MONTREAL — Women who freeze their eggs at age 33 hoping to pause their biological clocks until they are ready to conceive at age 42 are actually no better off than if they simply underwent a fresh IVF cycle—if necessary—at age 42, according to new research.
The first metaanalysis of oocyte cryopreservation success rates shows the technique is 4–5 times less efficient than standard in vitro fertilization with fresh oocytes, reported Kutluk Oktay, M.D., of Cornell University, New York.
“I think the current success rates with oocyte freezing justify its use when a medical indication exists, but the same cannot be said for elective freezing at the present time,” Dr. Oktay said in an interview.
A total of 118 babies worldwide have been born from frozen oocytes—97 from the slow-freeze technique and 11 from vitrification techniques, he said at the joint annual meeting of the American Society for Reproductive Medicine and the Canadian Fertility and Andrology Society. Previous estimates of about 180 frozen-egg births might have been confused by overlapping reports in the literature, he explained.
The metaanalysis included 30 reports in peer-reviewed journals—26 detailing slow-freeze techniques and 4 detailing vitrification. The live birth rate per thawed oocyte is 1.9% for slow freeze and 2% for vitrification.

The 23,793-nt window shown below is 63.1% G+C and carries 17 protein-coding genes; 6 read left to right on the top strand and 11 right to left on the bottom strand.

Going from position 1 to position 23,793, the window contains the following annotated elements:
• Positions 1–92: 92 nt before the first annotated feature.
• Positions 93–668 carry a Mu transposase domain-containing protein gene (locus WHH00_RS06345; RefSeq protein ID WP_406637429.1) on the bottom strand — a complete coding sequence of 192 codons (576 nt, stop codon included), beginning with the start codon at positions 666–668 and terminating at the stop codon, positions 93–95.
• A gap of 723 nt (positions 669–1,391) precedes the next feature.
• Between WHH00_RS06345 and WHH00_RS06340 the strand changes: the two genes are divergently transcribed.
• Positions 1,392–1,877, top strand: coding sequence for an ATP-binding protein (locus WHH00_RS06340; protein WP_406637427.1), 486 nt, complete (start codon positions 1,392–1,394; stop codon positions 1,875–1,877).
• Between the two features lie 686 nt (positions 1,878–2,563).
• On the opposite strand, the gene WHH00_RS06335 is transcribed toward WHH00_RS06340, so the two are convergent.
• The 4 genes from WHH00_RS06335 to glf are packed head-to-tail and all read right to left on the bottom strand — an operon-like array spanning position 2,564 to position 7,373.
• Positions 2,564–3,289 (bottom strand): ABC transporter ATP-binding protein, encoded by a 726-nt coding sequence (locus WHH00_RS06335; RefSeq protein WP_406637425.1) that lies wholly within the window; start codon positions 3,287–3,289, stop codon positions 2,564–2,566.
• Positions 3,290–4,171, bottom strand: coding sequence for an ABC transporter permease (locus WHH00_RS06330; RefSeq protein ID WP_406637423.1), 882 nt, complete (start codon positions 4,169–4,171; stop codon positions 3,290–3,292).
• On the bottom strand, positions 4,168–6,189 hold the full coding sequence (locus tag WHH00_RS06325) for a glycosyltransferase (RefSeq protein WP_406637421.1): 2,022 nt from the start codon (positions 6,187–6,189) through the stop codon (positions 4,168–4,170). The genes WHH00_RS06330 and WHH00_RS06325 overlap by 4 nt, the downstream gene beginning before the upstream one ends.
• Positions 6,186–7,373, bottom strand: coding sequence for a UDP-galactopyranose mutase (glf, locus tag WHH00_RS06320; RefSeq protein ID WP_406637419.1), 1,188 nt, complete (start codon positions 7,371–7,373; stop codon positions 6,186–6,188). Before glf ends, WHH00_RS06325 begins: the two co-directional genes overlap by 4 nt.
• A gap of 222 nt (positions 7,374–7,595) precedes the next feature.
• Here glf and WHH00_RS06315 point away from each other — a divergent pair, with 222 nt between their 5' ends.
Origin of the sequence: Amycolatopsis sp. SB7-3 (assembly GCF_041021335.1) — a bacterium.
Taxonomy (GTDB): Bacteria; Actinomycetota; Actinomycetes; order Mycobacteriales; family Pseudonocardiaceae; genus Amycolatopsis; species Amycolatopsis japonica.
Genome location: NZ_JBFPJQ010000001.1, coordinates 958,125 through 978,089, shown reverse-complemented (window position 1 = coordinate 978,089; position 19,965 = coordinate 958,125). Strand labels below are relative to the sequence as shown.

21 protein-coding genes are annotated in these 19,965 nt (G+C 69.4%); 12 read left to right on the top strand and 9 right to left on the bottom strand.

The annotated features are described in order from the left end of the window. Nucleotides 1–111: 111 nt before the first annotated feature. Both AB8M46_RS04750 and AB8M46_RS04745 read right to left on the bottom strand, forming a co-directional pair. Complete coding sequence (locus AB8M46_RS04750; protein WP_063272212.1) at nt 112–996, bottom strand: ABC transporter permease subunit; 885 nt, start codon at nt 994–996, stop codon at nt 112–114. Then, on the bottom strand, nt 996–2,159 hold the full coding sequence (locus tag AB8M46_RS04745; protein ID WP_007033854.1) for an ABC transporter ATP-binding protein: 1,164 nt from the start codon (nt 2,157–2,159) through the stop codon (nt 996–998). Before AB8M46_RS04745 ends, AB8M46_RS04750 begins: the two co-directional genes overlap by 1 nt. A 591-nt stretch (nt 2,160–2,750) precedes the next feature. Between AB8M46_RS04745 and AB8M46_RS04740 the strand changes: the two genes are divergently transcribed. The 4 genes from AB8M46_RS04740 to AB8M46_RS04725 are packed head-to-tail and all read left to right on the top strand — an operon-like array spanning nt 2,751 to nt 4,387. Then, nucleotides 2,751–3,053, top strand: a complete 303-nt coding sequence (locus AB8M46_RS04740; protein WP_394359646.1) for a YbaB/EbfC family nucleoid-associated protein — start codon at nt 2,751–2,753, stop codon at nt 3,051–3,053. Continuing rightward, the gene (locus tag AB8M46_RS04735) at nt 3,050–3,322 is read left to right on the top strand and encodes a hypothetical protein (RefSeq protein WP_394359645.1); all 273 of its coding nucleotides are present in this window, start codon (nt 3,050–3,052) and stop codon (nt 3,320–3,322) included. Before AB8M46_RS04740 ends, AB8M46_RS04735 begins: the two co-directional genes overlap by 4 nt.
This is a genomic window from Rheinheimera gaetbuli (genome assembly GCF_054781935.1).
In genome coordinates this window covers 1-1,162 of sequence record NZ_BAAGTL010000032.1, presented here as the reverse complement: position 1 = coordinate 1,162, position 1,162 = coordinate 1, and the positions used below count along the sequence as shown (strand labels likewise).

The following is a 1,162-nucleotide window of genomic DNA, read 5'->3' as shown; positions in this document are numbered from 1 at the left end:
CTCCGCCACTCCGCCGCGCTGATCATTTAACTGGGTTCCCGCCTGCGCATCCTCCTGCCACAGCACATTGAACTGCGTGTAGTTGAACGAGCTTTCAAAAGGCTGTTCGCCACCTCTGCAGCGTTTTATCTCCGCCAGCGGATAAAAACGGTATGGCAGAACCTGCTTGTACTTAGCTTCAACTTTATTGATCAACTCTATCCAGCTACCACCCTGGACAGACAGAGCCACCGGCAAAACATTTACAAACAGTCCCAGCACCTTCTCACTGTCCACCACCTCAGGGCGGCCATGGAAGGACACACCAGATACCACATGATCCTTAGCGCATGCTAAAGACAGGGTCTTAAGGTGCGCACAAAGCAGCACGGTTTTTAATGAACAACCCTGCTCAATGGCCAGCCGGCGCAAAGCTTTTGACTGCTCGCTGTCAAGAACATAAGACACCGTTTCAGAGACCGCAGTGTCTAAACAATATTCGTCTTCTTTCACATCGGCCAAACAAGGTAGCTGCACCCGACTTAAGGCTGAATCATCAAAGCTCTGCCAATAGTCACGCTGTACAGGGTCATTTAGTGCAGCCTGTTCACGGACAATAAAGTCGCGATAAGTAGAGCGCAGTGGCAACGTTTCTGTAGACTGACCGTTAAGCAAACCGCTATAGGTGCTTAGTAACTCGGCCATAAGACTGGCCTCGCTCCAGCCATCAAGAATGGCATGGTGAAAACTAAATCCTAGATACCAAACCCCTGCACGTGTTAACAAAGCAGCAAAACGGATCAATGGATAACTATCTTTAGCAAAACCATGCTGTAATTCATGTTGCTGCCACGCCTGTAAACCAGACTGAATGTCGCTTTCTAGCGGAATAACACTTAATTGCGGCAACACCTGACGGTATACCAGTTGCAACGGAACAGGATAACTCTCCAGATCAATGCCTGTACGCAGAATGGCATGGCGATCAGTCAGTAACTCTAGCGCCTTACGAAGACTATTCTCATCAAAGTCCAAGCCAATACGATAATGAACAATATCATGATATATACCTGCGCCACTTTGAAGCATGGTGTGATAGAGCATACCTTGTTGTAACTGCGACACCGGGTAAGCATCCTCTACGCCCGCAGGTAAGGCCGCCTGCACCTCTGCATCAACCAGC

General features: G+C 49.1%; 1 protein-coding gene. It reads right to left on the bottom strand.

Dr. Oktay compared data from the 118 frozen egg pregnancies (from 397 thaw cycles) with data from a control group of 397 fresh intracytoplasmic sperm injection (ICSI) transfer cycles at his institution. Women who had cycles involving frozen eggs had a mean age of 33; those who had ICSI cycles had a mean age of 33.6.
When assessing the number of live births per injected oocyte, the rates in the frozen egg cycles were 3.4% (slow freeze) and 4.5% (vitrification), compared with 6.6% in fresh IVF/ICSI and 7.5% with the addition of subsequent frozen-embryo transfers.
There are insufficient data to assess the vitrification method, he said, but compared with slow-freeze oocyte cycles, fresh IVF plus subsequent frozen embryo cycles had an implantation rate per transferred embryo almost four times higher (36.9% vs. 12.8%; odds ratio 3.68).
Similarly, live births per transfer were significantly higher (OR 3.58) in the fresh-IVF/frozen-embryo cycles (50%) compared with slow-freeze oocyte cycles (21.6%).
Egg freezing in women aged 33 has success rates comparable with those achieved using fresh IVF in women aged 41 and 42 years, he concluded.
“We cannot recommend this strategy for routine clinical use, since we do not have an accurate assessment for risk/benefit,” he said. “When ovarian failure is highly likely as a result of medical treatments, this is an easy decision. When dealing with reproductive aging, the data are not there yet.”